Winnie Cooper Explains How Math Helped Her Move Beyond Winnie Cooper

Escaping child stardom with your sanity, self-worth and sense of reality intact is -- as Britney Spears, Lindsay Lohan, and Corey Feldman could tell you -- nothing short of a triumph. It's probably not a coincidence that the former child actors who seem the most well-adjusted in adulthood are just that: former actors.

Case in point? Danica McKellar, the ultimate girl next door, who stole America's tender, pubescent hearts as Winnie Cooper in The Wonder Years from 1988 to 1993. McKellar, now 41, has authored four books for kids and teens about math -- with a special focus on convincing young women, who are still sorely underrepresented in math- and science-related careers, that math is cool.

In the video below, the latest in NOVA's "Secret Lives of Scientists" series, McKellar explains how being good at math helped the former child star reinvent herself once she got to college, and in so doing provided an invaluable source of self-esteem.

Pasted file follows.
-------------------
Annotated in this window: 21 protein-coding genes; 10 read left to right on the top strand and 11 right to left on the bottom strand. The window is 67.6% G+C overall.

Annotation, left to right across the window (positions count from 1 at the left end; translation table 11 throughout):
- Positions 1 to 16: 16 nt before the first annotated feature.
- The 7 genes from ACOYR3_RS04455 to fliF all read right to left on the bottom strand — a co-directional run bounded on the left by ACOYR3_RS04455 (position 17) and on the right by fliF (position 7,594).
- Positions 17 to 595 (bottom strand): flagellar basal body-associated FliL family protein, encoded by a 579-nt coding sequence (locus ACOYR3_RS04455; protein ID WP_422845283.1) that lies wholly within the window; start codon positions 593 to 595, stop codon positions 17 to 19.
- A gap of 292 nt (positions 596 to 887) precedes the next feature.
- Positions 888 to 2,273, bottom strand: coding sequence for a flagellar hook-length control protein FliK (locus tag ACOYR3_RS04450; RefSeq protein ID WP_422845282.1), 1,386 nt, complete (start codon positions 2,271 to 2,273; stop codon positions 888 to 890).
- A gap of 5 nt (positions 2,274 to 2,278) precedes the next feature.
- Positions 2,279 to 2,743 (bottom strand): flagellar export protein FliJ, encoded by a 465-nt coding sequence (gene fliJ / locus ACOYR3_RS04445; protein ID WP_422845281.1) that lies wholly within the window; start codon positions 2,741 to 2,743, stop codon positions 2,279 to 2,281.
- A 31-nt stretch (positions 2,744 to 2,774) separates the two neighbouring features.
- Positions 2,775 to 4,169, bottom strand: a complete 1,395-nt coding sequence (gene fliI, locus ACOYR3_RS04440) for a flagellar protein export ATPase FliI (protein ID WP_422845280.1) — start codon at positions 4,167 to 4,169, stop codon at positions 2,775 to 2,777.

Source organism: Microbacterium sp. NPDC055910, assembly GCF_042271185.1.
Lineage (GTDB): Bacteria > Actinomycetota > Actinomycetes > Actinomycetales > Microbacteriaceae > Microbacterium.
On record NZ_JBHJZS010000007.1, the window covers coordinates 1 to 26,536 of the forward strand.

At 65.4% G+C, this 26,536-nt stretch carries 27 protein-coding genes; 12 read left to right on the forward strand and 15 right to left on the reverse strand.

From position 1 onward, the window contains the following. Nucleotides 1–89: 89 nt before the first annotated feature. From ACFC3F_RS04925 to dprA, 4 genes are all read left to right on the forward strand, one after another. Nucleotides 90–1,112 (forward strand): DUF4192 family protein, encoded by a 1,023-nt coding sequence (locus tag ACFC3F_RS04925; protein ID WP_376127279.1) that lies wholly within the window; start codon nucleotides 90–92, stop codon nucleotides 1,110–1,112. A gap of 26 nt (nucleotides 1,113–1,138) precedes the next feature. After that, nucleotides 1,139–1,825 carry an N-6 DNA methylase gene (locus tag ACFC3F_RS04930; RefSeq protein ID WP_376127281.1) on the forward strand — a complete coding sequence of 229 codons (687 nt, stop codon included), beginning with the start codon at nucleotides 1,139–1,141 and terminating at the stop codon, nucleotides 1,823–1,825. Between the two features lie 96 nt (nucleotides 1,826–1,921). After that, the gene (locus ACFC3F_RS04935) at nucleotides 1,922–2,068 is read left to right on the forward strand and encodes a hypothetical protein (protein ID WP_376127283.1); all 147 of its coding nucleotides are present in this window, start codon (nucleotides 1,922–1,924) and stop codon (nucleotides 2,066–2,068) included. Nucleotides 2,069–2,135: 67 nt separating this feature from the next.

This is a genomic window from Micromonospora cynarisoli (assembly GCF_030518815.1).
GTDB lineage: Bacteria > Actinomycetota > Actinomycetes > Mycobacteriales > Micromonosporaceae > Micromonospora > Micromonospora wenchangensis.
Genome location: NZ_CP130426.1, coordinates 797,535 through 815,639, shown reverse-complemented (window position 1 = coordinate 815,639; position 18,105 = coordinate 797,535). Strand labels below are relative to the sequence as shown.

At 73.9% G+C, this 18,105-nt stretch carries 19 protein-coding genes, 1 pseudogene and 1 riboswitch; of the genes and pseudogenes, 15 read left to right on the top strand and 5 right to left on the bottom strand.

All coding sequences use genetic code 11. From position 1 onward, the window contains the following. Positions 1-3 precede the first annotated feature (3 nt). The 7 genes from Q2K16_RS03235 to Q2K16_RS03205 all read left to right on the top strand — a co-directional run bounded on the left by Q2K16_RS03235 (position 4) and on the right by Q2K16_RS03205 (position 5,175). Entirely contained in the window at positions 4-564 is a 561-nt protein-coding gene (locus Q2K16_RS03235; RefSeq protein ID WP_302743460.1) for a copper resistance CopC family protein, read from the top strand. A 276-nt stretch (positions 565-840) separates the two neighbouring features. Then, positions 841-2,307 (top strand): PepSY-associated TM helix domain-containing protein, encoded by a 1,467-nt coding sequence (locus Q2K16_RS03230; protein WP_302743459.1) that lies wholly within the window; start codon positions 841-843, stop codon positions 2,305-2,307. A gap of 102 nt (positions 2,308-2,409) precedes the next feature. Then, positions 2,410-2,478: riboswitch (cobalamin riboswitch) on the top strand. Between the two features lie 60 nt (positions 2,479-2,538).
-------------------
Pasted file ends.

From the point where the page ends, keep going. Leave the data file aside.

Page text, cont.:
To most, of course, she will always continue to be Winnie Cooper. As a certified Wonder Years expert myself, I can tell you that this is partly because the role of Winnie Cooper was really quite well-drawn for a teenage love interest; both the writing and McKellar's performance hold up nicely more than 20 years after the show went off the air. (The whole series is on Netflix; the first four seasons are goddamn perfect; go watch "The Accident," season 4 episode 20, then come back and tell me if it doesn't make you cry I dare you.)

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But hey: self-esteem based on advanced calculus skills is pretty cool too. Maybe women really can have it all.

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